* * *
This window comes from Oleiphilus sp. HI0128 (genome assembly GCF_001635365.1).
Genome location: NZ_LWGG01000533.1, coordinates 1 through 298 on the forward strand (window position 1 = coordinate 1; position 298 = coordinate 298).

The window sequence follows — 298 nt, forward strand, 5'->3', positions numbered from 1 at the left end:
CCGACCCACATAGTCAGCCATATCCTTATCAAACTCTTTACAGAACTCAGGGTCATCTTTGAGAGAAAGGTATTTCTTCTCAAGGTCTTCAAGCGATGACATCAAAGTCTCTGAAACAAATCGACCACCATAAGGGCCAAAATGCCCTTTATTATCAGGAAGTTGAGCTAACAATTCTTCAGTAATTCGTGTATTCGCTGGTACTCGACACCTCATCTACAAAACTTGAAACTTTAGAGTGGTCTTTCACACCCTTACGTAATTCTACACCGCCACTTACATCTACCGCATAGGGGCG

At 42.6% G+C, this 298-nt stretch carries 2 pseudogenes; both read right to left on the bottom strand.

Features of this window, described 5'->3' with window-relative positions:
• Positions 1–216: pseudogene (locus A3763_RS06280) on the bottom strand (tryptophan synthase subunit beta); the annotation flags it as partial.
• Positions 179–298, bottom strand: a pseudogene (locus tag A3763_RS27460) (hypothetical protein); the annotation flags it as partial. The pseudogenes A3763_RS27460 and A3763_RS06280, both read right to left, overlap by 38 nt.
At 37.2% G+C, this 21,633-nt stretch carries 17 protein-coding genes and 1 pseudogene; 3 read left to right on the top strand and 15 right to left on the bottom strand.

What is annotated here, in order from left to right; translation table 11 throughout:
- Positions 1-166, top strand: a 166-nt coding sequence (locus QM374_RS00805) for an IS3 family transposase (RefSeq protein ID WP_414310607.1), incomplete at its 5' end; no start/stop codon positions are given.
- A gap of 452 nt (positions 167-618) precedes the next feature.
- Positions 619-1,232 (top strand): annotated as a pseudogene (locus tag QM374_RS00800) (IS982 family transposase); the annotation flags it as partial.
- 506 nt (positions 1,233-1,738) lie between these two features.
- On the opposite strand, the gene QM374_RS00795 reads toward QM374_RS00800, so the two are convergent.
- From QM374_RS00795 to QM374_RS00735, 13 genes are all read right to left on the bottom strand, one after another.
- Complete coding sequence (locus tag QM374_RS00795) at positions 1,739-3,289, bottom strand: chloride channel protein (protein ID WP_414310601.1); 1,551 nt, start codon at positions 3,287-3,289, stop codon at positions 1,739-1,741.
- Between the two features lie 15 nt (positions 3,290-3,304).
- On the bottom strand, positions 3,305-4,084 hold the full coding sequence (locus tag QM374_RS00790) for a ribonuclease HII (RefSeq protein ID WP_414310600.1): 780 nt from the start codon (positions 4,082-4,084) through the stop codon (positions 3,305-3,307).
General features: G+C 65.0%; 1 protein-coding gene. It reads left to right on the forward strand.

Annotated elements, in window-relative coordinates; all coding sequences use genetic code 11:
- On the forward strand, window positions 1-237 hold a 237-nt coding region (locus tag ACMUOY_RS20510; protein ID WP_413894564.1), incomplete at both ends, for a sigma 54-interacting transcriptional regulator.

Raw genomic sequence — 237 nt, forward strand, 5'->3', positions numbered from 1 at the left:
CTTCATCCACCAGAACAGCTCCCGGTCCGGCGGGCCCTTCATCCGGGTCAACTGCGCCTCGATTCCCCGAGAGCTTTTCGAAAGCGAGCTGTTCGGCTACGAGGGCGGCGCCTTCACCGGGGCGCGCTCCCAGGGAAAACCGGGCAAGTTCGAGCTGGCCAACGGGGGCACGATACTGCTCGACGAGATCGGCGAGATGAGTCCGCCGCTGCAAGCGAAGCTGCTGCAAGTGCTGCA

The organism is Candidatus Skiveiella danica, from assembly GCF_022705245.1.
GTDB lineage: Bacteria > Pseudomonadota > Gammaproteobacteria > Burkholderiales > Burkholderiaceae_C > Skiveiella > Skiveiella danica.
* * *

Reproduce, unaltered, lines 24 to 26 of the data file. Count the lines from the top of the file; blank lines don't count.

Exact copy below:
CTTCATCCACCAGAACAGCTCCCGGTCCGGCGGGCCCTTCATCCGGGTCAACTGCGCCTCGATTCCCCGAGAGCTTTTCGAAAGCGAGCTGTTCGGCTACGAGGGCGGCGCCTTCACCGGGGCGCGCTCCCAGGGAAAACCGGGCAAGTTCGAGCTGGCCAACGGGGGCACGATACTGCTCGACGAGATCGGCGAGATGAGTCCGCCGCTGCAAGCGAAGCTGCTGCAAGTGCTGCA

The organism is Candidatus Skiveiella danica, from assembly GCF_022705245.1.
GTDB lineage: Bacteria > Pseudomonadota > Gammaproteobacteria > Burkholderiales > Burkholderiaceae_C > Skiveiella > Skiveiella danica.